I leave the clinic and thank the nice perky receptionist on the way out.

Tuesday, July 16, 2013

analyze this

The last three mornings, I woke up at exactly 6:27 on the clock, from the same dream.

I am walking on flood water, my feet are tired, which means I have been walking for quite a while. Strange thing about the flood water, it is clear; clear like tap water. I hear the jingling of coins and I look around and there are dimes and nickels everywhere.

In the first dream, I hear a voice and I turn my head. I see Benjamin standing against a wall. He's wearing a faded army green golf shirt. I do not see his face, yet I know it is him. I wake up.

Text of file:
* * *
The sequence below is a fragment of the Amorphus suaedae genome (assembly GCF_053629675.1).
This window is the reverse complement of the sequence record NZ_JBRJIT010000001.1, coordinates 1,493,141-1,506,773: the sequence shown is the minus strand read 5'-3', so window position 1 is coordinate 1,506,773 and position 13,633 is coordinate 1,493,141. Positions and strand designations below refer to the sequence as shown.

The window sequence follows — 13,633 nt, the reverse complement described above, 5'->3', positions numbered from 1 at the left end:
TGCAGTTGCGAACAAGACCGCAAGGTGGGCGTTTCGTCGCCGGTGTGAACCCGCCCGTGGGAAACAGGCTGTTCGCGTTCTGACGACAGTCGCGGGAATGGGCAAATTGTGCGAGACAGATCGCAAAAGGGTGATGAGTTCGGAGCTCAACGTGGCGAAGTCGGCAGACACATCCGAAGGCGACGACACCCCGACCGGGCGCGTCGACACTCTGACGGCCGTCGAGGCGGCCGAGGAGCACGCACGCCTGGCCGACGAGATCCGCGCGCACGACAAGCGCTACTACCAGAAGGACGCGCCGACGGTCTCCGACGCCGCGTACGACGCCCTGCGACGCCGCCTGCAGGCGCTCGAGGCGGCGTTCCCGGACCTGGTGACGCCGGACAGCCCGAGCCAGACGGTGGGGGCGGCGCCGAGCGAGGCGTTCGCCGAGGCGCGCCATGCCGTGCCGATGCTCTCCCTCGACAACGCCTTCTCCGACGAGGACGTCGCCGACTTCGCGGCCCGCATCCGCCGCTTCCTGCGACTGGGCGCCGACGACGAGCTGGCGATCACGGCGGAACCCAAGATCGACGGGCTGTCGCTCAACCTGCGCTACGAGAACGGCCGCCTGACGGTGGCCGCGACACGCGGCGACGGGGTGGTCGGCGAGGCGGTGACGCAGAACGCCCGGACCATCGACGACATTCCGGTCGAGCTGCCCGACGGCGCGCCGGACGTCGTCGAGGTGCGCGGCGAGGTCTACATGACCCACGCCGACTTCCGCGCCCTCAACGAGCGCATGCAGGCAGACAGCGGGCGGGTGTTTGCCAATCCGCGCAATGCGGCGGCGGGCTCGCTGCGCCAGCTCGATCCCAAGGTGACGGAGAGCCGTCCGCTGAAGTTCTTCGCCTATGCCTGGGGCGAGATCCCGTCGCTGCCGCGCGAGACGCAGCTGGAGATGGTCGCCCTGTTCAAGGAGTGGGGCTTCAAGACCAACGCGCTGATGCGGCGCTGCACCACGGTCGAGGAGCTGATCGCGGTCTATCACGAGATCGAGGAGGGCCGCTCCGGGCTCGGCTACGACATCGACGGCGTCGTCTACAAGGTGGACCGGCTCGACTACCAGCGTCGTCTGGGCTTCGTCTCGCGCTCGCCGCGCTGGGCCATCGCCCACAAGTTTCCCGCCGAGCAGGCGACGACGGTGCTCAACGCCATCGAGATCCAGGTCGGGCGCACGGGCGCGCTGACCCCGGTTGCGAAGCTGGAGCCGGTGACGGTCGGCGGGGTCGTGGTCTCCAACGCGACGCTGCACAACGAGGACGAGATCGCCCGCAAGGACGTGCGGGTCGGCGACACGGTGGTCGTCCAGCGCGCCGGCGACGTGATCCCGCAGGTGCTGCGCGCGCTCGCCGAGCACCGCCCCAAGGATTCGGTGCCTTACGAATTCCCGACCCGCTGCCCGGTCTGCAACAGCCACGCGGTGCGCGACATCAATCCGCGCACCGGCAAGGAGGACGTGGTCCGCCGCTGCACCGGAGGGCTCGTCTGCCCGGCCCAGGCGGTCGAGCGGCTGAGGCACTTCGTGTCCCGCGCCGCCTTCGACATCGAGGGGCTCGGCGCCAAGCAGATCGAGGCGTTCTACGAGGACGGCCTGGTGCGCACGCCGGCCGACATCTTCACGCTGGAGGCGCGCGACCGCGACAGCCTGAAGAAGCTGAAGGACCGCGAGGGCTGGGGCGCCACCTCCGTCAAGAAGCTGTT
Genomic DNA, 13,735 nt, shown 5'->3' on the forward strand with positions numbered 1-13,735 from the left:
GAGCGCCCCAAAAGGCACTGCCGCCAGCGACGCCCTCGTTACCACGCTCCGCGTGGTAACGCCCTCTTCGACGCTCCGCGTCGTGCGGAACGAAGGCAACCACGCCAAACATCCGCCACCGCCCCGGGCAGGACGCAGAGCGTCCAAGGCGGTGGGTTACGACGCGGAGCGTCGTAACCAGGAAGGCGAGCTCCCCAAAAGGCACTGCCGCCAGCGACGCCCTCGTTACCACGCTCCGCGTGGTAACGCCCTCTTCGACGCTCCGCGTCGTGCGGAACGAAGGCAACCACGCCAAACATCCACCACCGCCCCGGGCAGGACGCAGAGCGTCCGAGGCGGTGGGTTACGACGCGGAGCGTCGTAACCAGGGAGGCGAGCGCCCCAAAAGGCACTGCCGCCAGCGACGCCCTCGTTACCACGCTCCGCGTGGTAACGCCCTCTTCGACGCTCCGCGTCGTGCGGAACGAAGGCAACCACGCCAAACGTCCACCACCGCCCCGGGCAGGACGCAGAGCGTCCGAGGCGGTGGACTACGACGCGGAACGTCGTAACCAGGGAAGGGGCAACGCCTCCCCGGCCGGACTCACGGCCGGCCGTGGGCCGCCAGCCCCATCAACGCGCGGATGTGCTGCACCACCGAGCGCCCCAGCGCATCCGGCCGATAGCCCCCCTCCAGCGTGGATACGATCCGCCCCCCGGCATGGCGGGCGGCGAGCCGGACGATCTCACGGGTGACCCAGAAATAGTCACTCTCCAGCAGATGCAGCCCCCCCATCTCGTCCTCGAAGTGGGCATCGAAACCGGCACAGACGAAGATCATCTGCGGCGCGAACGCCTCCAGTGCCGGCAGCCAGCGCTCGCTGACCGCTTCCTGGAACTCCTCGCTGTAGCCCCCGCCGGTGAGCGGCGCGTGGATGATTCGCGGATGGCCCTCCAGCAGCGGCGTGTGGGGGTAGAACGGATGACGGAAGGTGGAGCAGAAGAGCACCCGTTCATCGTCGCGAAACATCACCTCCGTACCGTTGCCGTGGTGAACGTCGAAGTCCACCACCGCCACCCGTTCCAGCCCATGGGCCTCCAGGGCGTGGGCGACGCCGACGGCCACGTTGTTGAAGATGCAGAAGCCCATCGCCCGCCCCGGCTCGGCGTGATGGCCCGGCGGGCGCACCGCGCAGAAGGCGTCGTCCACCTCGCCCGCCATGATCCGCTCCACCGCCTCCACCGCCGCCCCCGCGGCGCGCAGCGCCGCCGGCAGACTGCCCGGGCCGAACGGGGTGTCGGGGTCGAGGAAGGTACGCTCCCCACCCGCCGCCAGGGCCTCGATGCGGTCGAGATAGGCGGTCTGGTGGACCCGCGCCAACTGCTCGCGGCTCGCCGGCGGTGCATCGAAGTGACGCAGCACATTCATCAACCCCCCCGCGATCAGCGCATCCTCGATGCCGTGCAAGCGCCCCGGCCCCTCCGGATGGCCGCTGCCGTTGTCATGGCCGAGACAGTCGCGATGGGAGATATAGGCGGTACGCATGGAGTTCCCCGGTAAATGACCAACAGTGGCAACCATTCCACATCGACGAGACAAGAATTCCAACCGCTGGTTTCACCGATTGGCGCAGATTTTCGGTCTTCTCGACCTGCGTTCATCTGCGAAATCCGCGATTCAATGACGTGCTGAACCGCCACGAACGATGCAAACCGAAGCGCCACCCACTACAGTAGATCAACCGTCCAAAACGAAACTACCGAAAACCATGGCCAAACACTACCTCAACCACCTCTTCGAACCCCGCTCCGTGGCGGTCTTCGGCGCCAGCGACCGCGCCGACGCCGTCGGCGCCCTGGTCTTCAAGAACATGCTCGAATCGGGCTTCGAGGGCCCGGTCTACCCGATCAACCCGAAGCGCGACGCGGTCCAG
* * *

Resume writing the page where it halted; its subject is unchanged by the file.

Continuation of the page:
The second time the dream repeats, I see Benjamin again. This time he turns around and looks at me. I call his name. I wake up.

This morning, as I go through the dream sequence, I resolve to not wake up so I know what happens. Benjamin's face is serious. He is not his usual self. Benjamin always smiles. Facing him, I touch his arm, the lean yet strong arms that once held me when we were young. He smiles at me, briefly. Why the sad face? I ask. He turns his head and just like that his image fades away from me.

I did not want to open my eyes; I willed myself to go back to sleep. I could see the clear water, it is cold. I could hear the jingling of the coins. I could see a shadow, Benjamin's I reckoned, walking away. I heard a loud ringing. It was my phone. I looked at the digital clock on the table by the foot of the bed. 6:27, the red letters almost fading in the bright morning sunshine.